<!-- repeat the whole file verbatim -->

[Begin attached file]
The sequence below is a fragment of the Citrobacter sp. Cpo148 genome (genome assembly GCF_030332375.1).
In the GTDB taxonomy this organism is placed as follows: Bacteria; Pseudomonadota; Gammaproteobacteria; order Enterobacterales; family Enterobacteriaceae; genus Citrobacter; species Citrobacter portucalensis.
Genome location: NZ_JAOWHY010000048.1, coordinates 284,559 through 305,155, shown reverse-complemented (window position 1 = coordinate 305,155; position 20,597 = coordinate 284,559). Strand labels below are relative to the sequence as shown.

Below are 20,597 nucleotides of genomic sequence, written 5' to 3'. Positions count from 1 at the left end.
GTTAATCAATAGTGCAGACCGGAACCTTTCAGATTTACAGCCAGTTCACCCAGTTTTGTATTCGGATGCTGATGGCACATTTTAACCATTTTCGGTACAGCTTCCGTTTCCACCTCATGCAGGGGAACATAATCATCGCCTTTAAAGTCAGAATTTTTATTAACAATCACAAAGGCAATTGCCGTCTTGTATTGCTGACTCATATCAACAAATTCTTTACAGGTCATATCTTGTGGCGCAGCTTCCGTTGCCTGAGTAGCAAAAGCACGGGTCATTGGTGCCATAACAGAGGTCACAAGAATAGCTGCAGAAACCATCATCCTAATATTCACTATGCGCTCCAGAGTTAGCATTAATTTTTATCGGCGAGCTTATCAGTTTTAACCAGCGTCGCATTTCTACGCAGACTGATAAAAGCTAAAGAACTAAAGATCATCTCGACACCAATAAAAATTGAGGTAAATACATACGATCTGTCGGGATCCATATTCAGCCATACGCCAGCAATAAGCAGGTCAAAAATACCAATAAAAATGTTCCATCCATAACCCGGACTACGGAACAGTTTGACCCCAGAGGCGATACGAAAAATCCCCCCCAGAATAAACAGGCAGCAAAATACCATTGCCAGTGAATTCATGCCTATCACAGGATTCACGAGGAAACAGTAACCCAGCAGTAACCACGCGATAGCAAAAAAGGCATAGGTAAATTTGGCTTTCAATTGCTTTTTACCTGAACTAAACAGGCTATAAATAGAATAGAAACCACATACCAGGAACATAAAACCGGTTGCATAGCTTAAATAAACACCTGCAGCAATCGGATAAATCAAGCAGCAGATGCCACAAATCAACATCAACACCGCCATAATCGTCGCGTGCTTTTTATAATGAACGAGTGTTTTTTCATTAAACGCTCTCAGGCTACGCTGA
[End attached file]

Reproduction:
The sequence below is a fragment of the Citrobacter sp. Cpo148 genome (genome assembly GCF_030332375.1).
In the GTDB taxonomy this organism is placed as follows: Bacteria; Pseudomonadota; Gammaproteobacteria; order Enterobacterales; family Enterobacteriaceae; genus Citrobacter; species Citrobacter portucalensis.
Genome location: NZ_JAOWHY010000048.1, coordinates 284,559 through 305,155, shown reverse-complemented (window position 1 = coordinate 305,155; position 20,597 = coordinate 284,559). Strand labels below are relative to the sequence as shown.

Below are 20,597 nucleotides of genomic sequence, written 5' to 3'. Positions count from 1 at the left end.
GTTAATCAATAGTGCAGACCGGAACCTTTCAGATTTACAGCCAGTTCACCCAGTTTTGTATTCGGATGCTGATGGCACATTTTAACCATTTTCGGTACAGCTTCCGTTTCCACCTCATGCAGGGGAACATAATCATCGCCTTTAAAGTCAGAATTTTTATTAACAATCACAAAGGCAATTGCCGTCTTGTATTGCTGACTCATATCAACAAATTCTTTACAGGTCATATCTTGTGGCGCAGCTTCCGTTGCCTGAGTAGCAAAAGCACGGGTCATTGGTGCCATAACAGAGGTCACAAGAATAGCTGCAGAAACCATCATCCTAATATTCACTATGCGCTCCAGAGTTAGCATTAATTTTTATCGGCGAGCTTATCAGTTTTAACCAGCGTCGCATTTCTACGCAGACTGATAAAAGCTAAAGAACTAAAGATCATCTCGACACCAATAAAAATTGAGGTAAATACATACGATCTGTCGGGATCCATATTCAGCCATACGCCAGCAATAAGCAGGTCAAAAATACCAATAAAAATGTTCCATCCATAACCCGGACTACGGAACAGTTTGACCCCAGAGGCGATACGAAAAATCCCCCCCAGAATAAACAGGCAGCAAAATACCATTGCCAGTGAATTCATGCCTATCACAGGATTCACGAGGAAACAGTAACCCAGCAGTAACCACGCGATAGCAAAAAAGGCATAGGTAAATTTGGCTTTCAATTGCTTTTTACCTGAACTAAACAGGCTATAAATAGAATAGAAACCACATACCAGGAACATAAAACCGGTTGCATAGCTTAAATAAACACCTGCAGCAATCGGATAAATCAAGCAGCAGATGCCACAAATCAACATCAACACCGCCATAATCGTCGCGTGCTTTTTATAATGAACGAGTGTTTTTTCATTAAACGCTCTCAGGCTACGCTGA